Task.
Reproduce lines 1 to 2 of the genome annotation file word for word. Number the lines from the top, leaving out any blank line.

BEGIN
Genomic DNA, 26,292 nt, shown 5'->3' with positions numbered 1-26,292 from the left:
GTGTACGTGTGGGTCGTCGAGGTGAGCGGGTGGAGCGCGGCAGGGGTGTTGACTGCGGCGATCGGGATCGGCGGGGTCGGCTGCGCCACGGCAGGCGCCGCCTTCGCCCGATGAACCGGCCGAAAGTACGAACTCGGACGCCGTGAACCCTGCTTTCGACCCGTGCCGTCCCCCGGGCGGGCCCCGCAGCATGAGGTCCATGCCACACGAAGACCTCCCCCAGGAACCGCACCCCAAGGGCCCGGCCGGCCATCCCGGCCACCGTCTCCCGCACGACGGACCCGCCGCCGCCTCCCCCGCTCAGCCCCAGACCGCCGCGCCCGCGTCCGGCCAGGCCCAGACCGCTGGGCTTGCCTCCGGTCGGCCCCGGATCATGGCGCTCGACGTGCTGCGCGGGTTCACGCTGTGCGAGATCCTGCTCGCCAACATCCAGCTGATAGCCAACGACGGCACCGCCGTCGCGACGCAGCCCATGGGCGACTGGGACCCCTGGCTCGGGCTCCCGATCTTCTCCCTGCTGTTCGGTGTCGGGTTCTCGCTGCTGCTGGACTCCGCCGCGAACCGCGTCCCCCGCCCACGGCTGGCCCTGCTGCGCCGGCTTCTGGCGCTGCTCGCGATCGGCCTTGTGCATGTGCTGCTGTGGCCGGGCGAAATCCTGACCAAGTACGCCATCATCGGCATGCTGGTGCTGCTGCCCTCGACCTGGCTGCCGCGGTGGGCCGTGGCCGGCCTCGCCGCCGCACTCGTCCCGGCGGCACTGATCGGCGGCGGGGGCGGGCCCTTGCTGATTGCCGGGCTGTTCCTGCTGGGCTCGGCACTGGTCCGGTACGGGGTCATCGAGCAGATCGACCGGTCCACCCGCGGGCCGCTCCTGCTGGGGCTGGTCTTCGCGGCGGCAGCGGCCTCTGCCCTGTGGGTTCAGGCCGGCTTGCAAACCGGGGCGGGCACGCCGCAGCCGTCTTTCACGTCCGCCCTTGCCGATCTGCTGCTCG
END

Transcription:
Genomic DNA, 26,292 nt, shown 5'->3' with positions numbered 1-26,292 from the left:
GTGTACGTGTGGGTCGTCGAGGTGAGCGGGTGGAGCGCGGCAGGGGTGTTGACTGCGGCGATCGGGATCGGCGGGGTCGGCTGCGCCACGGCAGGCGCCGCCTTCGCCCGATGAACCGGCCGAAAGTACGAACTCGGACGCCGTGAACCCTGCTTTCGACCCGTGCCGTCCCCCGGGCGGGCCCCGCAGCATGAGGTCCATGCCACACGAAGACCTCCCCCAGGAACCGCACCCCAAGGGCCCGGCCGGCCATCCCGGCCACCGTCTCCCGCACGACGGACCCGCCGCCGCCTCCCCCGCTCAGCCCCAGACCGCCGCGCCCGCGTCCGGCCAGGCCCAGACCGCTGGGCTTGCCTCCGGTCGGCCCCGGATCATGGCGCTCGACGTGCTGCGCGGGTTCACGCTGTGCGAGATCCTGCTCGCCAACATCCAGCTGATAGCCAACGACGGCACCGCCGTCGCGACGCAGCCCATGGGCGACTGGGACCCCTGGCTCGGGCTCCCGATCTTCTCCCTGCTGTTCGGTGTCGGGTTCTCGCTGCTGCTGGACTCCGCCGCGAACCGCGTCCCCCGCCCACGGCTGGCCCTGCTGCGCCGGCTTCTGGCGCTGCTCGCGATCGGCCTTGTGCATGTGCTGCTGTGGCCGGGCGAAATCCTGACCAAGTACGCCATCATCGGCATGCTGGTGCTGCTGCCCTCGACCTGGCTGCCGCGGTGGGCCGTGGCCGGCCTCGCCGCCGCACTCGTCCCGGCGGCACTGATCGGCGGCGGGGGCGGGCCCTTGCTGATTGCCGGGCTGTTCCTGCTGGGCTCGGCACTGGTCCGGTACGGGGTCATCGAGCAGATCGACCGGTCCACCCGCGGGCCGCTCCTGCTGGGGCTGGTCTTCGCGGCGGCAGCGGCCTCTGCCCTGTGGGTTCAGGCCGGCTTGCAAACCGGGGCGGGCACGCCGCAGCCGTCTTTCACGTCCGCCCTTGCCGATCTGCTGCTCG